Now there we can hang our hats. Find nobility or grace in your solo stuff and you’re bound to end up disappointed in yourself. We need somebody to walk with, somebody as sounding board, somebody to look over our shoulders at the map and point out that it’s upside down.

This is where we’ve been saved, then. I can tell you a bunch of stories, no surprise, over 28 years of marriage. Funny stories but also scary ones, and matter-of-fact stories about living together but not talking, walking out doors and wondering about coming back, silent nights and really cold mornings. This hasn’t been a cake walk, and if you think we’ve had some Disney relationship thing you would be seriously off.

But we know how to love, and we know why, too. Love lubricates endurance, it keeps the inertia of long relationships intact, keeps us from hitting an unmoveable force that creates irreparable problems. Love means never saying stuff you can’t take back, but also taking it back when you do so that everybody moves on. And then

“Therefore we must be saved by the final form of love, which is forgiveness.”

So this is why I indulge myself today. That, and because it’s my birthday, and I’ve been getting all these sweet comments about “Here’s to a less stressful year!” and so on. Nobody wants another year like this, agreed. But ultimately all of it, all the jokes and stiff upper lips and bravado and digging heels in and digging out of deep holes is really about this.

The world can be harsh. Fate can be bitter. Life can be unforgiving.

But we can forgive life.

We have to forgive the pain and the worry, the stress, the unfairness of what a friend recently said was life piling on. We have to move on and be receptive to small miracles. The alternative to that is something we all recognize, that bitter taste that people we know seem to have now, their sense that life has conspired and done it on purpose. It doesn’t look like fun.

This is what I’ve learned from my wife, then: You need to love life, and you need to forgive it. There’s no other way to move ahead, and this is also why I love how Niebuhr carefully bookended hope and forgiveness; they’re the same thing.

I lost my streak today. My decades of sunny birthdays are over; it’s raining outside. It’s OK. I wish I could send it to some of you who need it, but I’m getting used to accepting the things I cannot change. Still looking for courage, sometimes, to change what I can.

But I can observe my courageous wife, who has been cut and anesthetized and probed enough for one lifetime, and who still forgives and loves, particularly me. And if you’re a person of faith as she is, you might embrace this rainy day, hold your arms up and say, “This is the day that the Lord has made.”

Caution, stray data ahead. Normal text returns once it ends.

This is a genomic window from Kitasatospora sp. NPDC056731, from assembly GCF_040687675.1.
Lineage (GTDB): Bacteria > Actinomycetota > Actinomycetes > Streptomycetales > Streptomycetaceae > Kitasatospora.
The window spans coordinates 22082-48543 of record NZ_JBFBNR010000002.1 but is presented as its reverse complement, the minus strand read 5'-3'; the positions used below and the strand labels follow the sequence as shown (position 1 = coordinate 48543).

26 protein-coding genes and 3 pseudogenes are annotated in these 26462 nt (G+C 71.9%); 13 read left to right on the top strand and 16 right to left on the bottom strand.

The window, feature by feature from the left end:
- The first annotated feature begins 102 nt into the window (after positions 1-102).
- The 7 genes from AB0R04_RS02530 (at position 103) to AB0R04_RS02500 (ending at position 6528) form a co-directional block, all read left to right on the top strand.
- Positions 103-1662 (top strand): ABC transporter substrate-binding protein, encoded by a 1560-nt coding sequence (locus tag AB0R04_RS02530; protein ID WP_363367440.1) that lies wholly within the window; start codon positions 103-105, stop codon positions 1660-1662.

And if you’re not, you might still hold up your arms. The rain makes the flowers grow, and we should all be receptive to small miracles. They can surprise you, and save all of us.

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…Therefore I Am.

Today is July 25th, known in these parts as Birthday Eve, the time of year when I personally believe the world momentarily stops to acknowledge that I, in fact, exist, and also the beginning of summer. What records there are indicate that the last week of July is statistically the driest for western Washington. My personal statistics, gathered over 27 years and counting, indicate that my birthday is always a beautiful day up here, spiritually and meteorologically.

Although the National Weather Service indicates clouds and a chance of rain tomorrow. This has been an unusual year, no doubt.

Still, I’m glad to be around to turn 53, sun or not, and as it turned out sun was present this past weekend. Teeth-clinching, eye-narrowing, heart-stopping sun and warmth, upper 70s with no clouds to speak of, and none spoken of.

I headed for the Burke-Gilman Trail, then, where all good Seattlites go.

The Burke-Gilman is as old as Seattle, a former rail line now extending nearly 30 (or, depending on how you look at it, nearly 50) miles from the Ballard area north to Kenmore (north end of Lake Washington) and then looping around east to Redmond and Issaquah. There is generally peaceful coexistence between walkers, runners and cyclists, although a little boy ran into me yesterday with his bike. It happens.

It was a drop-dead day, though, so a friend and I met at Kenmore and hiked three miles to Bothell Landing and back again, both of us interested in putting in daily miles of advanced-age exercise, hanging out for some conversation, and being outside.

It was spectacular outside, too, walking as the B-G turns into the Sammamish River Trail, parallel to the (wait for it) Sammamish River, a proper name that apparently gave some folks on Facebook amusement. Hey, if you can’t appreciate the culture and heritage then don’t read the updates.

I walked because I could, of course, always good, but also because I should. Breaking free of my neighborhood is a positive, and I needed to change things up anyway. It was a week, y’know?

Thirteen hours we spent at Swedish Medical Center on Thursday, most of them parasurgical, by which I mean waiting, napping (her) and sitting in uncomfortable chairs (me). The surgery was delayed by two hours and the actual procedure was more complicated than expected, but at the end my girl was sitting up in Recovery while I fed her Jell-O, glad to be useful and ready to go home.

And we did go home, that night, and so far so good. Pain has been minimal, according to her, and she made it to church yesterday, although then back to bed while I headed for my trail.